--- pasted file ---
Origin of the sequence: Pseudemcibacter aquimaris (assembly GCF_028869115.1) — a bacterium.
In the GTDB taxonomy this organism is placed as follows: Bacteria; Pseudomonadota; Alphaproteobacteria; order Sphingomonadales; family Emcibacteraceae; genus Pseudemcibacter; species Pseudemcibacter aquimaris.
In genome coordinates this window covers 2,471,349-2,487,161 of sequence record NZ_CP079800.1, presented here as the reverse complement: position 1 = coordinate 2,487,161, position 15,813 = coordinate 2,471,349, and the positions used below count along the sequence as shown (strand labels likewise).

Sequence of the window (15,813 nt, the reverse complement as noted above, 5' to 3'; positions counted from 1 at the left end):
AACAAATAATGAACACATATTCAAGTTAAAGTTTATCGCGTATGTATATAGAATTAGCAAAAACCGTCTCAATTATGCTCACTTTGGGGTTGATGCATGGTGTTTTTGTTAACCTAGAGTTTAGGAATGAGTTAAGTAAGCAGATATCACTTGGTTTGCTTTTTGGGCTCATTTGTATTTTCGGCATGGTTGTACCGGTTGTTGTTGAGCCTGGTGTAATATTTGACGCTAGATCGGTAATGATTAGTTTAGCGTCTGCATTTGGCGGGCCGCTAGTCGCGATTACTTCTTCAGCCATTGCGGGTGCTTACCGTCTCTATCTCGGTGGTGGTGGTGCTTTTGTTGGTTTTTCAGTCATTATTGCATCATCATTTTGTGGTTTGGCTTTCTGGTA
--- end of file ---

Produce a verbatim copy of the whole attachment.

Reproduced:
Origin of the sequence: Pseudemcibacter aquimaris (assembly GCF_028869115.1) — a bacterium.
In the GTDB taxonomy this organism is placed as follows: Bacteria; Pseudomonadota; Alphaproteobacteria; order Sphingomonadales; family Emcibacteraceae; genus Pseudemcibacter; species Pseudemcibacter aquimaris.
In genome coordinates this window covers 2,471,349-2,487,161 of sequence record NZ_CP079800.1, presented here as the reverse complement: position 1 = coordinate 2,487,161, position 15,813 = coordinate 2,471,349, and the positions used below count along the sequence as shown (strand labels likewise).

Sequence of the window (15,813 nt, the reverse complement as noted above, 5' to 3'; positions counted from 1 at the left end):
AACAAATAATGAACACATATTCAAGTTAAAGTTTATCGCGTATGTATATAGAATTAGCAAAAACCGTCTCAATTATGCTCACTTTGGGGTTGATGCATGGTGTTTTTGTTAACCTAGAGTTTAGGAATGAGTTAAGTAAGCAGATATCACTTGGTTTGCTTTTTGGGCTCATTTGTATTTTCGGCATGGTTGTACCGGTTGTTGTTGAGCCTGGTGTAATATTTGACGCTAGATCGGTAATGATTAGTTTAGCGTCTGCATTTGGCGGGCCGCTAGTCGCGATTACTTCTTCAGCCATTGCGGGTGCTTACCGTCTCTATCTCGGTGGTGGTGGTGCTTTTGTTGGTTTTTCAGTCATTATTGCATCATCATTTTGTGGTTTGGCTTTCTGGTA